Computer Assembly How-to

Author: Dave Kuhlman
Revision: 1.0a
Date: Dec. 26, 2003
Copyright: Copyright (c) 2003 Dave Kuhlman. This documentation is covered by The MIT License:


This document explains how to assemble a computer system built on top of an AMD Athlon CPU and an ECS K7S5A Pro motherboard.

This document explains how to install, set-up, and run
SCGI support for Quixote.


1   Introduction

Assembling your own computer is satisfying and can save money, too. This is especially true if you intend to load Linux on your system, since you will be able to avoid the hidden cost of MS Windows.

This document does not explain everything you need to know. It focuses on a very specific set of hardware components. You will find additional information and guidance in the See Also section below.

Rather than attempting to tell you everything you need to know or to anticipate every problem you might run into, this document gives, instead, a sequence of steps that you can follow along with hints, clues, and advice that I learned during the assembly of my own computer and which I think might be helpful.

2   The Components

Here is what you need to order:

3   Installing the Motherboard

Check the backplane template. It's the plate through which the connectors for the keyboard, mouse, etc show through. The motherboard comes with a replacement template. You may have to replace the one in the case.

Lay the case on its side. Place the motherboard in the case. Make sure that all connectors on the backplane are properly exposed through the backplane template. Fasten with 6 screws.

4   Install the CPU

Make sure that you are grounded.

Open (lift) the CPU socket lever.

Look carefully at the pin arangement on the CPU and the CPU socket. It is constructed so that it only fits one way. Do not force the CPU. It's a zero-force insertion socket.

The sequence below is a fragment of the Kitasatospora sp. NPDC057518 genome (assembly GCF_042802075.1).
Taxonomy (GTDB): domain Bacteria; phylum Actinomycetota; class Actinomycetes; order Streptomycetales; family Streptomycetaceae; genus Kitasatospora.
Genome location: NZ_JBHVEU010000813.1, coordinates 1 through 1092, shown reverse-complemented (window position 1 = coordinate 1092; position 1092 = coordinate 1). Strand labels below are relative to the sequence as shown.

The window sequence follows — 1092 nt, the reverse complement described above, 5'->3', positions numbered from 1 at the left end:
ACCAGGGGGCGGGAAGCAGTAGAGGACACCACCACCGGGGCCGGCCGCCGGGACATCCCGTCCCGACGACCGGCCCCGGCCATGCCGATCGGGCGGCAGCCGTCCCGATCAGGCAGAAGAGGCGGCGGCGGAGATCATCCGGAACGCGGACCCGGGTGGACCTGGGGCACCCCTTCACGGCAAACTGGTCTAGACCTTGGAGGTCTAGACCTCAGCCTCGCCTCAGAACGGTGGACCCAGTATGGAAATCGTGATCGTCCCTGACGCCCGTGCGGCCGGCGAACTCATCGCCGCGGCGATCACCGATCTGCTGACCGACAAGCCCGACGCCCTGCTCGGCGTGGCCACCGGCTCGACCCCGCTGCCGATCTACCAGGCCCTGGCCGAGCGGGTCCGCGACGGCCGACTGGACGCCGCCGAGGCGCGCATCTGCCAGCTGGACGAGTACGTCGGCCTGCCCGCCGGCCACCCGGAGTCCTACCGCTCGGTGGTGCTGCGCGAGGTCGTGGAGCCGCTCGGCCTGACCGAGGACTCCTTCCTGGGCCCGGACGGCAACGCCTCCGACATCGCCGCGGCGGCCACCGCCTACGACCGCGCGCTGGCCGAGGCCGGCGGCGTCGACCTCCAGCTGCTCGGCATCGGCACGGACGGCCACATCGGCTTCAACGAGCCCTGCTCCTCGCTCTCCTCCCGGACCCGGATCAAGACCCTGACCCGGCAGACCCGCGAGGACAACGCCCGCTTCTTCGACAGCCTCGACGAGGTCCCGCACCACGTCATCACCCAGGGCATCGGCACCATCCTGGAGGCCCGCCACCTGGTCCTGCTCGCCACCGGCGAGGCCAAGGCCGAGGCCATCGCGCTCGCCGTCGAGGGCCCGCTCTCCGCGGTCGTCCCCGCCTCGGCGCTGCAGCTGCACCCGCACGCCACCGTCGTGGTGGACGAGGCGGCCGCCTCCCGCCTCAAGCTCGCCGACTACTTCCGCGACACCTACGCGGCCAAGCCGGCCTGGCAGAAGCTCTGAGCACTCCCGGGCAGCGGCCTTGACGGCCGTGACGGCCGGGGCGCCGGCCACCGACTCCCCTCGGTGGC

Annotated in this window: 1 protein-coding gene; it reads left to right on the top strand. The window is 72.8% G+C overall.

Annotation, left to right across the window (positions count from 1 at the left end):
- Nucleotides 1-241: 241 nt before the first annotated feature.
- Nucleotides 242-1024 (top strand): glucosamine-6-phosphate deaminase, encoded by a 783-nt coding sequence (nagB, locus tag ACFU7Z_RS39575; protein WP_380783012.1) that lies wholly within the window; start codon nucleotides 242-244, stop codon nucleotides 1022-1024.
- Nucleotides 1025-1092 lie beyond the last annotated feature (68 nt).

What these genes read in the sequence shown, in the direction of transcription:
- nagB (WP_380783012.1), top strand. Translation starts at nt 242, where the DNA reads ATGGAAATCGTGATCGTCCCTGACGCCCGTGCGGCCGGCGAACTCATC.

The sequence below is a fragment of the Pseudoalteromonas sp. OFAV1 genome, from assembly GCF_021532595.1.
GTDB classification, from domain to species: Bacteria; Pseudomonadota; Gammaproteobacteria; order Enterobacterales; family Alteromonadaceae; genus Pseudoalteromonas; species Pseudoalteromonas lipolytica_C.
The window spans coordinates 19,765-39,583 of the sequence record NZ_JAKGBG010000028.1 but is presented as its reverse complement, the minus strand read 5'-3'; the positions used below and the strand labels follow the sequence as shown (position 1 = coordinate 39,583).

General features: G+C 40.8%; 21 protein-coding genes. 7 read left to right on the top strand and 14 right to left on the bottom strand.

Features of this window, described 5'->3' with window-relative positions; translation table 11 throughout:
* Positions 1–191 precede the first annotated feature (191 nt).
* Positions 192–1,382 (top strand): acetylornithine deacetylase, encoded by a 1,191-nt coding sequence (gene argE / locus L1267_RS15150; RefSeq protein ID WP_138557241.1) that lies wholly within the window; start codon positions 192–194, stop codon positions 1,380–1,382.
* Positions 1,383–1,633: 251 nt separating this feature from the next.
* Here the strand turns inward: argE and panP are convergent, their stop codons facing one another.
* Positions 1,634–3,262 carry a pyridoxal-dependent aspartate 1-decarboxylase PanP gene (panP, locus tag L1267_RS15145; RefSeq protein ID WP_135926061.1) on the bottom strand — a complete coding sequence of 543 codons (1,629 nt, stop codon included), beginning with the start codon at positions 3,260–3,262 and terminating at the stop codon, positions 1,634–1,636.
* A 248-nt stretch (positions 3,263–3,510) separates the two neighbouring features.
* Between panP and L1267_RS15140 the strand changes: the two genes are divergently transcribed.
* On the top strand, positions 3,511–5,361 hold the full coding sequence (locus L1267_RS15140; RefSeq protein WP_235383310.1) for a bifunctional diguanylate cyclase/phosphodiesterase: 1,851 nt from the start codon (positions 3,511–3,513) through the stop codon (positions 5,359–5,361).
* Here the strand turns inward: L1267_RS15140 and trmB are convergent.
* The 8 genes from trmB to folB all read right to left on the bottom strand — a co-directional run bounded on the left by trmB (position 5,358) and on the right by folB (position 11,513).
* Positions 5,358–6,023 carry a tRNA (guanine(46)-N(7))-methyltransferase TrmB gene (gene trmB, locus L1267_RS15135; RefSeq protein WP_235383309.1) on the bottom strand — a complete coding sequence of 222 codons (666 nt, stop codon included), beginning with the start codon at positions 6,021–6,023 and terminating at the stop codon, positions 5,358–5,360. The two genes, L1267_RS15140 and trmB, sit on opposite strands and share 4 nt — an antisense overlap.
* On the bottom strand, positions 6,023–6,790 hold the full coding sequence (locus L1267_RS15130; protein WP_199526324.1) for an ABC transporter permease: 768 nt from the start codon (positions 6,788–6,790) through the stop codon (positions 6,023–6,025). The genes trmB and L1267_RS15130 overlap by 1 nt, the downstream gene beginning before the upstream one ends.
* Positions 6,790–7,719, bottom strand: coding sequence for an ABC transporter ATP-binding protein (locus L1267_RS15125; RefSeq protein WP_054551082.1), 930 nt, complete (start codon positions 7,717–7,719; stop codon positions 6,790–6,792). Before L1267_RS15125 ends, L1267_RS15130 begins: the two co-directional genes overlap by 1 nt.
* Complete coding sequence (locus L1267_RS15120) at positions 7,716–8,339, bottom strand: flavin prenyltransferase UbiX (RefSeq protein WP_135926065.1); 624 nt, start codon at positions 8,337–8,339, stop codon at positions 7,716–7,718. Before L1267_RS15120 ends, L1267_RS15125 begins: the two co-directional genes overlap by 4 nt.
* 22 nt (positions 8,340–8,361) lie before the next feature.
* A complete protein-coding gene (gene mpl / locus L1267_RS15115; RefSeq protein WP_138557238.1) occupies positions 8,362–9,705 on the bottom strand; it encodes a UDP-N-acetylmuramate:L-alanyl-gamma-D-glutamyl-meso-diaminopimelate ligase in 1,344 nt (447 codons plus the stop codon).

Lower the CPU socket lever and press in and under to latch it.

Attach the heat sink and fan. The Speeze heat sink and fan comes with pretty good instructions. A few hints:

5   Attach the Power Supply and Other Connectors

The power supply has a single, large, rectangular connector. Insert this in the power connector on the motherboard.

The other connectors from the case are tricky. Look at:

Match the wires from the case to the connectors on the motherboard and connect.

6   Install the Floppy Drive

Place the floppy drive in the case and fasten with 4 screws (though 2 screws are probably enough). You may have to remove a plastic cover cut-out from the case in order to expose the front of the floppy drive.

Connect the floppy to the motherboard. The K7S5A motherboard comes with a floppy drive connector cable. The K7S5A motherboard has a special connector for the floppy drive.

Connect one of the power supply cables to the floppy drive. Notice that the floppy drive power connector (plug) is smaller than those used for hard drives and CD-ROMs.

7   Install the Hard Disk

Set the jumper on the drive (next to the connector) to select "Master". Note for later: If and when in the future you wish to add another hard drive, one way to do so is to set the jumpers on the new hard drive to make it a "Slave" and connect it with the same IDE cable as the first hard drive.

Place the hard disk in the case and fasten with 4 screws (though 2 screws are probably enough).

Connect the hard disk to the motherboard to IDE slot 1. The K7S5A motherboard comes with an IDE connector cable. The motherboard has two sockets (connectors) for IDE devices. They should be labeled "IDE1" and "IDE2".

Connect one of the power supply cables to the hard drive.

8   Install the CD-ROM Drive

Set the jumper on the CD-ROM drive. Here you have a choice. You can either:

Connect one of the power supply cables to the CD-ROM drive.

9   Install the Video Card

Identify the AGP connector slot in the motherboard. Refer to the diagram in the motherboard manual.

Remove the backplane connector cover for the AGP slot.

Press the video card into the AGP slot. Secure it to the back plane with a screw.

10   Try it Out

You should now be ready to give your system a try.

Close the case.

Check to determine that the power selector on the case is set correctly. In the US, at least, it should be at 115V.

Attach connectors to the backplane for your mouse, keyboard, monitor, and power.

Power it up.

Press the Delete key to enter the BIOS setup. Review the BIOS settings. Here are a few that you may want to pay attention to:

11   See Also NewEgg is an especially good place to purchase your components. The NewEgg Web site is very helpful for finding items. And the prices are quite good, too.